He's been making his way in the world of comic books for a while now, but he remains as relentless as someone just breaking in.
Writer/artist Brandon Graham is fully awake now, his style tuned to the frequency only you can hear. The Friend of the New and the Weird. The Bane of Mainstream. A journeyman, he is your Sherpa to Possibilities.
There was the inimitable "King City," with its swagger and multi-tasking godcats and ceaseless puns. Then there was "Prophet," the addicting series that gives you the Galactic Conan you never knew you always wanted. Now there is his new Image Comics series "Multiple Warheads" with its wolf pricks and black market body part smuggling.
This is not your average cartoonist. He is not safe. He is not comfortable. He is a bullet aimed at your ideas of what comics should be. Comic Book Resources spoke with Graham in advance of the first new "Multiple Warheads" miniseries, "Alphabet to Infinity," to discuss the project's long journey, his process and exactly what makes him tick.
CBR News: From your previous interviews I can tell you're a very mild-manneredÂ conversationalist, even-toned and composed. That said, it's clear you have a ton of passion for comic book. You have strong opinions about the current state of the industry, how some creators are treated and, I guess you call it fairness. This is almost unnatural in the comicÂ industry. What made you decide not to be a fence-sitter, Brandon?
Brandon Graham: I'd hope anyone who decides to spend their life doing one thing has some serious passion about it. I'm really excited to be where I'm at with comics but I had a lot of frustrating years and I think it gave me a chip on my shoulder about some things.
I know a lot of artists feel more comfortable just letting their work speak for them, and I think that's legitimate but a lot of it for me is that my love of comics isn't just about my own work -- I'm coming from a lot of this as a reader too, an often frustrated reader. I think this industry can do a lot better, and I think the scene would be improved by it being allowed to be more diverse and open but with higher creative standards. I get annoyed when I see things that aren't based on what's best for making art getting in the way of better work getting onto shelves.
And on some level I just like thumbing my nose at things. I love what an even playing field comics is on the page. I like the idea that someone drawing in their bedroom with just pens and paper has the ability to make something that can kick the ass of something funded by Time Warner or Disney. And a lot of times it's even easier to outdo them without editors and restrictions and all that bullshit.
This isn't the first time I've heard you say the comics industry needs some diversity, that it should hold itself to higher standards. Are you readingÂ anything that showcases those qualities in the current marketplace? Also, why do you think readers seem toÂ want the same stuff rehashed over and over again?
There's Carla Speed McNeil's "Finder," I think is a good example of anÂ incrediblyÂ well written book that's coming from a different place. E.K. Weaver's webcomic, "TJ and Amal" is a fantastic comic that's put out online. I really like John Kantz's work. Guys likeÂ Michael DeForge, Emily Carrol or Angie Wang.Â There's a lot.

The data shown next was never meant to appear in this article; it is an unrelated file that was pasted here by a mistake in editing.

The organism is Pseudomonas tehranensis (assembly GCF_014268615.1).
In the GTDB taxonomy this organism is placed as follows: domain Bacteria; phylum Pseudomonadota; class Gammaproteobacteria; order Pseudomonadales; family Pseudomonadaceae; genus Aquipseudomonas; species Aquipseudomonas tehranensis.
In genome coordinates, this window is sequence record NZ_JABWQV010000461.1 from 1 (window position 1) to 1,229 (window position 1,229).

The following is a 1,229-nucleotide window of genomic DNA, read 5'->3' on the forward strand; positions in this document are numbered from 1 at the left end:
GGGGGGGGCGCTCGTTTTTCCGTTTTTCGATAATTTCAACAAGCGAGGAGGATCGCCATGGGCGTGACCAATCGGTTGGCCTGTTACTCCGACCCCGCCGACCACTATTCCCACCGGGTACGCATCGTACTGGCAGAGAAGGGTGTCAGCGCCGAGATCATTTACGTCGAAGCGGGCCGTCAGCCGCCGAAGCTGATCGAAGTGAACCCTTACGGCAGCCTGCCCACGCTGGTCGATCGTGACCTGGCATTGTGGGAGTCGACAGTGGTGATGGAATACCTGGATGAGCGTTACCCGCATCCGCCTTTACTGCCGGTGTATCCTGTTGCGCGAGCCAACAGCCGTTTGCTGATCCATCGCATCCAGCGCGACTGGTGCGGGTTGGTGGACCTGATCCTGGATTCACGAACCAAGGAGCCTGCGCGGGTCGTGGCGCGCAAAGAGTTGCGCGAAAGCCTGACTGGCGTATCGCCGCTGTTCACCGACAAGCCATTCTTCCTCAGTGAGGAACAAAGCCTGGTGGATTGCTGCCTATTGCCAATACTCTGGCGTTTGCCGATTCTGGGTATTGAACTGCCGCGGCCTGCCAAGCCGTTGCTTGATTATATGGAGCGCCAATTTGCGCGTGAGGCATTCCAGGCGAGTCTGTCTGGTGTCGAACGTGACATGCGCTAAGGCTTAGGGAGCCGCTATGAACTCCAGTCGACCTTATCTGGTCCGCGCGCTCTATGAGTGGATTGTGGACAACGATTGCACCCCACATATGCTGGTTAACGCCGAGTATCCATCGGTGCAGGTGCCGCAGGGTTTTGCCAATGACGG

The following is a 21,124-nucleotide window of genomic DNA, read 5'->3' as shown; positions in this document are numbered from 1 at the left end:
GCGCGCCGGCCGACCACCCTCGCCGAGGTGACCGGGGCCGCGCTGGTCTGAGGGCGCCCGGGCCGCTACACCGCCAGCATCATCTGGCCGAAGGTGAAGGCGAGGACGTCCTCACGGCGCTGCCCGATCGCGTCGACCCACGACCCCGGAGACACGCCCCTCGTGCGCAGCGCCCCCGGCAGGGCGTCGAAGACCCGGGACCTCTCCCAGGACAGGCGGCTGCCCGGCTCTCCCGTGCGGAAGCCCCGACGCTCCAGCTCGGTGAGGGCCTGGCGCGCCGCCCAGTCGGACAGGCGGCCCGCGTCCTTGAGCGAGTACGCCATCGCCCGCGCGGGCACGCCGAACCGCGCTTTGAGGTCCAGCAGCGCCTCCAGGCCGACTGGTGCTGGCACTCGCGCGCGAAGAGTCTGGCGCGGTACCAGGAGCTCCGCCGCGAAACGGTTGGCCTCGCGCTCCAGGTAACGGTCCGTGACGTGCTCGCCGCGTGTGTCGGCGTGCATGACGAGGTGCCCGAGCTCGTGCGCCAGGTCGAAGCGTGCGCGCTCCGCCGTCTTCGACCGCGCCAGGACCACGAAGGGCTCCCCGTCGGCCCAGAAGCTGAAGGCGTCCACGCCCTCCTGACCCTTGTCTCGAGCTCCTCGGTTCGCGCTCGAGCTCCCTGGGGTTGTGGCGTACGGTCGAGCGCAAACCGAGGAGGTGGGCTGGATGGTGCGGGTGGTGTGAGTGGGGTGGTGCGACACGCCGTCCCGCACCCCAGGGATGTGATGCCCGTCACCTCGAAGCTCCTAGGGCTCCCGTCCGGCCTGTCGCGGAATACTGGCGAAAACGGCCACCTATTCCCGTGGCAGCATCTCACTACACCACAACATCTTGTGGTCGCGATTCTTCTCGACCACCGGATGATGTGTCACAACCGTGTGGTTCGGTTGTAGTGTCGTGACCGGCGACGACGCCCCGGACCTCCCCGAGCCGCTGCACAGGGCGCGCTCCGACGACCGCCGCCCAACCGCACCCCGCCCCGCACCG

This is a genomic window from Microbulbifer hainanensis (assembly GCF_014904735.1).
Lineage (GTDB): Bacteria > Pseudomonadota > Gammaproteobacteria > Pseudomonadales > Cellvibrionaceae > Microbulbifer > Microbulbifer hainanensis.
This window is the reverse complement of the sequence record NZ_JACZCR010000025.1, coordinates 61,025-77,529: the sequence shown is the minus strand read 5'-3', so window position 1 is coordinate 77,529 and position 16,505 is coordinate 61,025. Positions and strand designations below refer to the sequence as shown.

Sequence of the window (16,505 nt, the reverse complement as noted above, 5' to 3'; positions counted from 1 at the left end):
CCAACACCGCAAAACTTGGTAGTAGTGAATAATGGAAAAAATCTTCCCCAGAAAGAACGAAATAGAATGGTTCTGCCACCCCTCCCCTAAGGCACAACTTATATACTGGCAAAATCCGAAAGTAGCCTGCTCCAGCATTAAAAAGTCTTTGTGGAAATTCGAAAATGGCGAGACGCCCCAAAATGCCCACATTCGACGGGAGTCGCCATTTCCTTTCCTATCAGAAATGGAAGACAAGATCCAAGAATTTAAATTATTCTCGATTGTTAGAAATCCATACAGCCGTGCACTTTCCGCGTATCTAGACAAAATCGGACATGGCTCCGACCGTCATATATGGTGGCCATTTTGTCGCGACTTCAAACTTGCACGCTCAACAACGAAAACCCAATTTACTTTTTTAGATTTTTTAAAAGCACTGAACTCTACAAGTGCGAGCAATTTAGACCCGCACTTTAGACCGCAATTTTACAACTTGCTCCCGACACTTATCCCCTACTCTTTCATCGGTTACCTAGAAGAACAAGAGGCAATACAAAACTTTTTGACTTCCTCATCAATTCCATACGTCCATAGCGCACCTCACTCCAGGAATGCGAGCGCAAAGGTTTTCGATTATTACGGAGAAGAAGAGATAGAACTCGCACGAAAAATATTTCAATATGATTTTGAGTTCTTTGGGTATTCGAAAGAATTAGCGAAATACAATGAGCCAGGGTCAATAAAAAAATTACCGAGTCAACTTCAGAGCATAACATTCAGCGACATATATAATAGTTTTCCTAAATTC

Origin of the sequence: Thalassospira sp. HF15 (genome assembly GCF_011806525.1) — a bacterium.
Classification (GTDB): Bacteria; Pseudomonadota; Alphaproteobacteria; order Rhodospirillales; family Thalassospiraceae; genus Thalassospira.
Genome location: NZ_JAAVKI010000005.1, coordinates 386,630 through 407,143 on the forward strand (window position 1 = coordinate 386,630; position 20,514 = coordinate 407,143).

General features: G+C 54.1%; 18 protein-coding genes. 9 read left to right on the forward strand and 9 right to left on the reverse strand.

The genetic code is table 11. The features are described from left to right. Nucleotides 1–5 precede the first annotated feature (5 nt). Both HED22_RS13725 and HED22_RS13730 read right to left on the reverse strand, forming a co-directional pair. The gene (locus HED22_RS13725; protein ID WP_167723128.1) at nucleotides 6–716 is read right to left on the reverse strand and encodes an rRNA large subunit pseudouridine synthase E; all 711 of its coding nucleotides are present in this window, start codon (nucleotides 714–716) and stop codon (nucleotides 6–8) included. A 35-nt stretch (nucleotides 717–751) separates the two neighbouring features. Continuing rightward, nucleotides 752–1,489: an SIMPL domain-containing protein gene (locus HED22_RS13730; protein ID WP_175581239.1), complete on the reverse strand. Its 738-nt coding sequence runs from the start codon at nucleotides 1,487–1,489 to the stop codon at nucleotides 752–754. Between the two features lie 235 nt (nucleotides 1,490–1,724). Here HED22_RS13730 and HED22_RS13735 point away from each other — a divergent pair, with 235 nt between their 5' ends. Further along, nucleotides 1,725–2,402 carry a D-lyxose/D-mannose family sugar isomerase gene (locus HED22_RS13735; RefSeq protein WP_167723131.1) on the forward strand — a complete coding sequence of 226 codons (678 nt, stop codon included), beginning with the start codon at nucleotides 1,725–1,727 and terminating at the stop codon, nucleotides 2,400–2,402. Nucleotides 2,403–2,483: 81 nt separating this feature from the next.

Everything I type about on my site and the creators I get to do backups in "Prophet" and the guys I collaborate with are all people whose work I'm really into. Maybe I just pay too much attention to the side of comics I don't like.Â Maybe I should just focus on the good work. When I complain I focus on the industry when the art form is so much bigger than that. I think the art form is doing really well right now.
I understand a certain amount of comfort in picking up a super friends comic to read on the toilet or whatever. I don't think everyone has to be looking for deep andÂ originalÂ work, some of it's just entertainment. ButÂ I think people buy what they're offered.Â I suspect a lot more people would buy comics if there was more work out that they were into.
I'mÂ obsessedÂ with the stuff. I go into a comic store at least once a week and for the most part the only regular new stuff I buy is Adam Warren'sÂ "Empowered" and "Finder" and stuff like "Orc Stain" that my friends do. If I was a slightly more casual reader, there's a good chance I'd never see those books.
I imagine it would be hard to be both a casual reader and an effective creator. You have to be diverse. You call attention to some lesser known creators, and it reminds me of what Warren Ellis used to do.
Since you mentioned "Prophet," I have to ask about it. Whyy have people been so drawn to it? Is that even something you think about, or did you have any notion you were creating something special from the very beginning?
A lot of my favorite creators are lessÂ concernedÂ with what comics come out and more into the process of making their own stuff. Like Stokoe or my missus Marian [Churchland]. Neither of them read many comics. It dashes all my comic bookÂ theoriesÂ against the rocks, but I think it means that more is possible than I thought.
I'm really impressed in how much work Ellis does to bring attention to artists whose work he's into. He has nudged so manyÂ careersÂ in front of the reader. He's certainly helped me out and Brian O'Malley, Emma Rios -- so many creators. Awhile back I was really into the idea of studying how adult artists work, and I think the way Ellis conducts himself is something worth looking up to.
I like to dig up comics that click with me. I think a big part of it is that the stuff that led me to wanting to spend my life making comicsÂ wasn'tÂ usually the stuff that was recognized as the important comics you should be reading.
I always try to make books with the idea of first trying to make something I'd be excited about. "Prophet" is me trying to get together a collaborative more mainstream thing that I'd want to read.
We're trying to make the issues dense, self-contained [stories] that are hopefully worth the cover price. And in the start, part of it was about out Conaning the current run of "Conan." But I think it's hopefully growing past that into its own thing.
And the process we make it in is different than my understanding of how most monthlies are done. There's a lot of back and forth with the ideas, I don't send scripts -- I never liked drawing off of scripts. So I send layouts and notes instead.